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Jonathan Ellis L’10 to clerk for SCOTUS Chief Justice Roberts

May 08, 2012

Jonathan Ellis L’10, who is currently wrapping up a year’s service as a Bristow Fellow in the Office of the Solicitor General at the U.S. Department of Justice, will begin a year-long clerkship this July for Chief Justice John G. Roberts of the Supreme Court of the United States.

“I’m excited to work closely with one of the most respected jurists of his generation,” said Ellis during a recent call. “It’s a great honor to have the opportunity to work with the Chief Justice, and to get a view of the Supreme Court that isn’t available to many citizens.”
 
A standout student while at Penn Law, upon graduating in 2010 Ellis was awarded the Peter McCall prize, which is awarded each to the member of the graduating class who has received the highest grades during their three years at the Law School.

Ellis, whose interest in appellate work runs deep, sought during each year of his summer employment while in law school to work for appellate lawyers, and clerked after graduation for Judge A. Raymond Randolph on the U.S. Court of Appeals for the D.C. Circuit. He then applied to be a Bristow Fellow, which are awarded to law school graduates with excellent academic records, typically after completion the of a one-year judicial clerkship, usually with a federal appellate-court judge.  

In applying for a highly coveted Supreme Court clerkship, Ellis worked with the Law School’s clerkship committee in preparing his application, including with Christine Fritton, the Associate Director for Clerkships in Penn Law’s Career Planning & Professionalism office. “She gave me good advice on how to prepare for the process,” he said, and added, “Professors Bibas, Burbank, and Yoo graciously wrote letters of recommendation for me.”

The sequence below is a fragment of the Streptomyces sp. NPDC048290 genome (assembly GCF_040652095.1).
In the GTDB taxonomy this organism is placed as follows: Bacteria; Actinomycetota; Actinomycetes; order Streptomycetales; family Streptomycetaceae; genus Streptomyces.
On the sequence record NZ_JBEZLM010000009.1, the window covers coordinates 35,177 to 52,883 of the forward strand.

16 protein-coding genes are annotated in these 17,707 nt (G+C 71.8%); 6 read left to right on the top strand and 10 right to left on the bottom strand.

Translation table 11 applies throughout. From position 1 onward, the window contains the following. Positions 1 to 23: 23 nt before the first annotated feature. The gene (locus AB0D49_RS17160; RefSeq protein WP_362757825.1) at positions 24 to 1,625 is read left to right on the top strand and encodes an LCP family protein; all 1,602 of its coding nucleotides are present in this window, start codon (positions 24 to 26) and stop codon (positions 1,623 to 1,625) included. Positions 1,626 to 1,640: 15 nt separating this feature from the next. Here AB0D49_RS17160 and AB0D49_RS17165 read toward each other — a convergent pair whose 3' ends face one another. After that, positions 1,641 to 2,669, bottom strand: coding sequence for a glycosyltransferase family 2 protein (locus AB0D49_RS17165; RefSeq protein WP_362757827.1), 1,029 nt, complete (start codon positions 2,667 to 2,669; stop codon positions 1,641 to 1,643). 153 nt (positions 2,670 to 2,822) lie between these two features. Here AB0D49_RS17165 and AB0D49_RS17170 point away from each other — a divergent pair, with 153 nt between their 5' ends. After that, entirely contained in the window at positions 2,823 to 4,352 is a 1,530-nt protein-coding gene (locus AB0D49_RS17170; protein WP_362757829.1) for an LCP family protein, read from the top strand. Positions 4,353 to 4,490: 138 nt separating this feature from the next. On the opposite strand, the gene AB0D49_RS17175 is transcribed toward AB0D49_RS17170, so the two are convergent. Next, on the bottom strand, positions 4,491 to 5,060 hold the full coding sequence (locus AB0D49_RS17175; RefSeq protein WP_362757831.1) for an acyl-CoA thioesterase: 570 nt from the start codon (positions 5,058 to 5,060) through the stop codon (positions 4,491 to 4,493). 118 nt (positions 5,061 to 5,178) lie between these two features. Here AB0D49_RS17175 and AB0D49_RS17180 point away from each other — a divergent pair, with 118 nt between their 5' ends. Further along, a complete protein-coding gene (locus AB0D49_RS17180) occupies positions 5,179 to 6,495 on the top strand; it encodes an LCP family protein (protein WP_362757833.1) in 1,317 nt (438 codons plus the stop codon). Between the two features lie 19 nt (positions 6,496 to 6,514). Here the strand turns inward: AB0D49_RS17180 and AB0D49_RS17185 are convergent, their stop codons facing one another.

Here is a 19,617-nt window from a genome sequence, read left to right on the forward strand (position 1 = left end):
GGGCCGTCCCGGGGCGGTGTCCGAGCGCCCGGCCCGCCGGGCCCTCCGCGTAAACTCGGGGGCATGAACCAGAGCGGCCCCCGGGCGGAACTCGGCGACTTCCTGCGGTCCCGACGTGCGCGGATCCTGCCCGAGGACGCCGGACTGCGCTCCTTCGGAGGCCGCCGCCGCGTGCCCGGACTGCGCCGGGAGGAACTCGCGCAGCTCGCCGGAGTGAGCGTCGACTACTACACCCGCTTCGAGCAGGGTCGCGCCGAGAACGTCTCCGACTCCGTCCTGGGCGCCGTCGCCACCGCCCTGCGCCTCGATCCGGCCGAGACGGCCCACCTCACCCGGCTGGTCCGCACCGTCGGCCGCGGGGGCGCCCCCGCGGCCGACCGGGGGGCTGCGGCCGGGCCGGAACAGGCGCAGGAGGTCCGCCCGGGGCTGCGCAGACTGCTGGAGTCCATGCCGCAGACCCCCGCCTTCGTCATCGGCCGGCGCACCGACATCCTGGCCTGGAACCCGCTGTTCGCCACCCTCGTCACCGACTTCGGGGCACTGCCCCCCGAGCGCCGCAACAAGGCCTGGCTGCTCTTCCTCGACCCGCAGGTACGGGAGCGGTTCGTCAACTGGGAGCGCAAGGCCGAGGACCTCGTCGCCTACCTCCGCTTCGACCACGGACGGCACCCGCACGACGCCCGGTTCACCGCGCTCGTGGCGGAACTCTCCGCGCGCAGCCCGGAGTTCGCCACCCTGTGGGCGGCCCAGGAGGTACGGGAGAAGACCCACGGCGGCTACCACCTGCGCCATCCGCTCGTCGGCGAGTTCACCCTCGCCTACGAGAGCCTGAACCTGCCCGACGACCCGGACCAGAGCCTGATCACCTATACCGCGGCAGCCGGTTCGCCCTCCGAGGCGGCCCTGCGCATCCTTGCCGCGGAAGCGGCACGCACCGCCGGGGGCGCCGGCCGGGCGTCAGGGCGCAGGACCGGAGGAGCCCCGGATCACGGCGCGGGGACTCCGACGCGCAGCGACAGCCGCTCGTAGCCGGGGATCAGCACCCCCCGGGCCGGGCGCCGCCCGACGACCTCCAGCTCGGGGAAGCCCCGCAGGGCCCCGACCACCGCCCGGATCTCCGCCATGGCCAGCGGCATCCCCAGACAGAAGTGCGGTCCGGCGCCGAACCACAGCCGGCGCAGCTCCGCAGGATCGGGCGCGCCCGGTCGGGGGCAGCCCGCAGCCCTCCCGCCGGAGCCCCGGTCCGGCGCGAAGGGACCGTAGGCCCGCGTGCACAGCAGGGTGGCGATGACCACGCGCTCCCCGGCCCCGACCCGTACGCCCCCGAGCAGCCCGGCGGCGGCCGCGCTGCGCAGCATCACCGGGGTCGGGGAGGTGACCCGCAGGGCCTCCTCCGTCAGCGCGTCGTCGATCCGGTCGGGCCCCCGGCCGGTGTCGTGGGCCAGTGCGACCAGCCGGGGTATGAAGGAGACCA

With no small amount of humility, he remarked his successful application is “thanks to some good fortune and a great deal of help from Penn and elsewhere.”
 
In addition to looking forward to working with Chief Justice Roberts and learning more about his working style and decision-making process, Ellis hopes his clerkship “will continue to improve my legal writing,” on which he devoted particular focus while at Penn Law, during his previous clerkship, and as a Bristow Fellow. “I also hope to enhance my research and reasoning abilities over the next year.”
 
Meanwhile, Ellis looks forward to working with Roberts, “often the voice of the Court,” and to “witness a wide array of oral arguments, skills, approaches, and styles,” and to garner insights into “what moves the Court to decide the cases the way it does.”
 
As Ellis starts his clerkship this July, he follows another recent Penn Law alumnus to the U.S. Supreme Court, Christopher DiPompeo L’09, who is in the final months of his year-long clerkship with Chief Justice Roberts.
 
“Chris was a year ahead of me,” Ellis explained, “and is a friend; we met during my Admitted Students Weekend and had similar experiences at Penn Law. For example, he was president of the Law School’s Christian Legal Society when he was a 2L, and then I was the following year. We both were on the Law Review board. And we worked together for a summer at Jones Day – he was a rising 3L and I was a rising 2L.”
 
Meanwhile, Ellis is still determining his career’s future direction. “I’m very interested in appellate work, though I’m not sure whether that will be in the government or in private practice. I suppose I have the next year-and-a-half to figure that out,” he said. “I’d certainly be excited to argue in front of the Supreme Court one day.”
 

 

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